I was very competitive at the time. I thought in the world of piano playing, you must become No. 1. However, my tutor Gary Graffman is one of the best in the world, and he knows what makes a good musician. He knows what he’s talking about: study harmony, study Shakespeare, study socializing skills, study all the biggest concertos one by one, and most importantly, forget about the competitions and being No. 1. It’s stupid. Just focus on all the aspects you need to cultivate as a musician. For example, if you want to become a very strong country, you don’t just need a strong military. You need to have a stable economy. You need health care and a dynamic culture. Without those, you can’t say you are really No.1. You will collapse easily because you have nothing. You only have a stupid idea of being No 1. So Gary Graffman was the first person to throw away my mental fantasy. I started focusing on my English, reading literature and history, attending concerts, and learning everything that I could.

You were thinking long term, no longer short term?

If you win a competition, how many pieces do you have? 10 at most. How many years can you play with these 10 pieces? Two years. OK, you are a superb pianist, but what are you going to do after two years? Your repertoire is gone. You need to study again for three years, and in those years, other talented young pianists will play on the stage. You suddenly become the old guy. I have to tell you, those young pianists are very, very talented.

Some critics say that Lang Lang plays too much Lang Lang and not enough Beethoven and that Lang Lang’s Mozart sounds more Lang Lang than Mozart. Many ask why you “Lang Lang-ize” everything you play, and have commented that you’re too liberal and too emotional. How do you respond to these criticisms?

You will never stop that no matter what you do. No matter how conservative you become, no matter how liberal you become, there are always going to be people who will say, “I think I have a better idea on how to interpret this piece.”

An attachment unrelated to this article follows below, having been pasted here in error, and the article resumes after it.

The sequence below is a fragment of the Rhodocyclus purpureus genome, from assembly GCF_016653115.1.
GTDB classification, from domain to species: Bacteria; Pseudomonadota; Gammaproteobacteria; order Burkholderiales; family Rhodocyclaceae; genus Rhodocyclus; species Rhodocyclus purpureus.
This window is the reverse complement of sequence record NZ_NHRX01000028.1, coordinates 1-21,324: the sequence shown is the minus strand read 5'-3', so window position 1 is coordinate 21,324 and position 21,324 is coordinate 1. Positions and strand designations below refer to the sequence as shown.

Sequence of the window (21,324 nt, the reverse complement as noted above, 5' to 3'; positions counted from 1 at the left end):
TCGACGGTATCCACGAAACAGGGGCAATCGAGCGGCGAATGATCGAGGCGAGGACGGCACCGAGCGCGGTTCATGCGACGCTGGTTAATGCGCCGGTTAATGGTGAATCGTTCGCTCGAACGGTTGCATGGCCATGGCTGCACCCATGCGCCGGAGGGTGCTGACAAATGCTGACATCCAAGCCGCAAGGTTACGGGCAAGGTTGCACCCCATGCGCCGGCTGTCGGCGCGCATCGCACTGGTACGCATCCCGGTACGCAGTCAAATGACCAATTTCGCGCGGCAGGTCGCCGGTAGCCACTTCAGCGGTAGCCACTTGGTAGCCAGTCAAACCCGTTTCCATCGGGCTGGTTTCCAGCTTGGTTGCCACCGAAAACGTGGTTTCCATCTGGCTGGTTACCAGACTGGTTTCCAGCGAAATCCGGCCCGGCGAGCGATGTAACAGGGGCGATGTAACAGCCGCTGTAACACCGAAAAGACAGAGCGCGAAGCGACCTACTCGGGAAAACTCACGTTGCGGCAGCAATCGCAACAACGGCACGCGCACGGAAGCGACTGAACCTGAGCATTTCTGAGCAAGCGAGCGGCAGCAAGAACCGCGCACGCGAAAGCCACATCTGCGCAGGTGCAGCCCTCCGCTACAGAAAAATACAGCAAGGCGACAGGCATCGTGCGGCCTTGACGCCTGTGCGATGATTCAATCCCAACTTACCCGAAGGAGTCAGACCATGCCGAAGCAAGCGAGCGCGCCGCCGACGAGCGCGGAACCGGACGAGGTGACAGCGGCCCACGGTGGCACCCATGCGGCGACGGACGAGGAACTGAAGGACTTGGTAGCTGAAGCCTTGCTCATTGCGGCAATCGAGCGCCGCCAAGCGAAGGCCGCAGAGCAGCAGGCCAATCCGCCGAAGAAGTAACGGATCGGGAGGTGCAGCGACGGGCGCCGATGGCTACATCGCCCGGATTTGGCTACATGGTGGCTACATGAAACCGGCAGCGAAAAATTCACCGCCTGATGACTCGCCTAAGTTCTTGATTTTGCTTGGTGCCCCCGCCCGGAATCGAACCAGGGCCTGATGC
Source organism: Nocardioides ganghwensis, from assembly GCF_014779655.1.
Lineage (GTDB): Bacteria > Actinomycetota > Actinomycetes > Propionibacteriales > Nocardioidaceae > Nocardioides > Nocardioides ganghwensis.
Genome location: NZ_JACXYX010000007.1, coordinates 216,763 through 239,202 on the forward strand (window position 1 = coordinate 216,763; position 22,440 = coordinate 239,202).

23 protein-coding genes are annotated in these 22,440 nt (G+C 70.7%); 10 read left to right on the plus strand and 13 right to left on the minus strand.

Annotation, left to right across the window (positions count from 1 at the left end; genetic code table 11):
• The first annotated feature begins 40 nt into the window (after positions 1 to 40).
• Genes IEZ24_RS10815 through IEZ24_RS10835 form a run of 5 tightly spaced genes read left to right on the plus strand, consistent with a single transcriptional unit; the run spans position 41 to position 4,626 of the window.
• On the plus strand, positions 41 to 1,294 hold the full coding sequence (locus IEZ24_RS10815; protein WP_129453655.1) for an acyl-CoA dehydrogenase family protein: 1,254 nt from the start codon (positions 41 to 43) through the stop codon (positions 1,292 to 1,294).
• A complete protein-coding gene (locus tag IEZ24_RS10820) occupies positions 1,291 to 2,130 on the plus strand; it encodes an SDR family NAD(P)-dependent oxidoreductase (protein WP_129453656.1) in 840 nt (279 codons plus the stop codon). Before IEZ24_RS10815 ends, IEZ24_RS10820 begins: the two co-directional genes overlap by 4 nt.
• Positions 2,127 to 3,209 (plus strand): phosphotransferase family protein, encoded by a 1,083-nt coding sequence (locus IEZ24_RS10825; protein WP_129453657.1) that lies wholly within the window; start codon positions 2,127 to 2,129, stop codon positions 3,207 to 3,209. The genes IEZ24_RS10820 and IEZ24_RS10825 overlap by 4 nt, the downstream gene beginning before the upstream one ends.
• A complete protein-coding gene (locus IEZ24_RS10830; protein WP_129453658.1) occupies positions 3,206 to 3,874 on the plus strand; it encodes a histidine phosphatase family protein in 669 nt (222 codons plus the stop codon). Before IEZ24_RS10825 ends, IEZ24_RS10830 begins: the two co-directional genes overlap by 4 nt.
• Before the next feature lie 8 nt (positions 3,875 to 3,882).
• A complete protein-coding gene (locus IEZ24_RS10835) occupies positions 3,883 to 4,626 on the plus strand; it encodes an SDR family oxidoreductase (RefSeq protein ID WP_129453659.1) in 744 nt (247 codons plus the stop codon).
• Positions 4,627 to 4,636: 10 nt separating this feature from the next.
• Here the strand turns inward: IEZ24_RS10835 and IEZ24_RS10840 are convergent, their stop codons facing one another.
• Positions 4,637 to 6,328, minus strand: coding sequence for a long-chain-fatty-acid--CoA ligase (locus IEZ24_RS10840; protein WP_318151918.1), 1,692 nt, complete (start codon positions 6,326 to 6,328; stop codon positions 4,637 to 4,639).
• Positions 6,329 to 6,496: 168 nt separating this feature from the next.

For me, what I can say for sure is that I am following classical music tradition because everything I learned is from the best musicians and I have worked with the top ones. They also have links with great musicians in the past. These musicians are people like Gary Graffman, Daniel Barenboim and Simon Rattle. Obviously, after you learn tradition, you need to have your own personal touch. Otherwise, you become a copy machine.

Some say you try to make your music cater to popular tastes. What’s your take on this? Is the crowd following you? Are you following the crowd?

First of all, I don’t even know what popular taste is. You can’t try to follow what you don’t know anyway, and it’s pointless to waste time finding it when you are not going to find it. I just try to find the right balance between the underlying principles of given music and my own logic.

I know you have been very passionate about charity work. How did you get interested in that?

I went to Africa in 2004 as a Unicef ambassador. I witnessed how music can change people’s spirits in very difficult situations. So I visited kids with malaria and AIDS. They looked very depressed at first, but they started singing and they started playing. Many of them saw a piano for the first time. They looked very excited. They wanted to have music in their lives. It really touched my heart deeply. Ever since, I started doing fund-raisers and have done about 200.

Can you tell us about the Lang Lang International Music Foundation?

I decided to do something with my own network for disadvantaged kids and talented kids who don’t have a platform. I built a foundation where these two groups of kids can establish themselves.

I sometimes take kids around to some concerts of mine and invite them to play with me onstage. I even let some do solos in front of big audiences. Some kids actually got famous. I want to open doors for them. I would like to open up futures for them.

Is there anything you want to say to Korean fans?

I would say the Korean audience is the most passionate audience in Asia. I will be visiting Korea twice later this year. I am playing for the closing of the Busan International Film Festival, and I am doing a recital at Seoul Arts Center in November.


By John Lee contributing writer [leeseungyoon1990@gmail.com]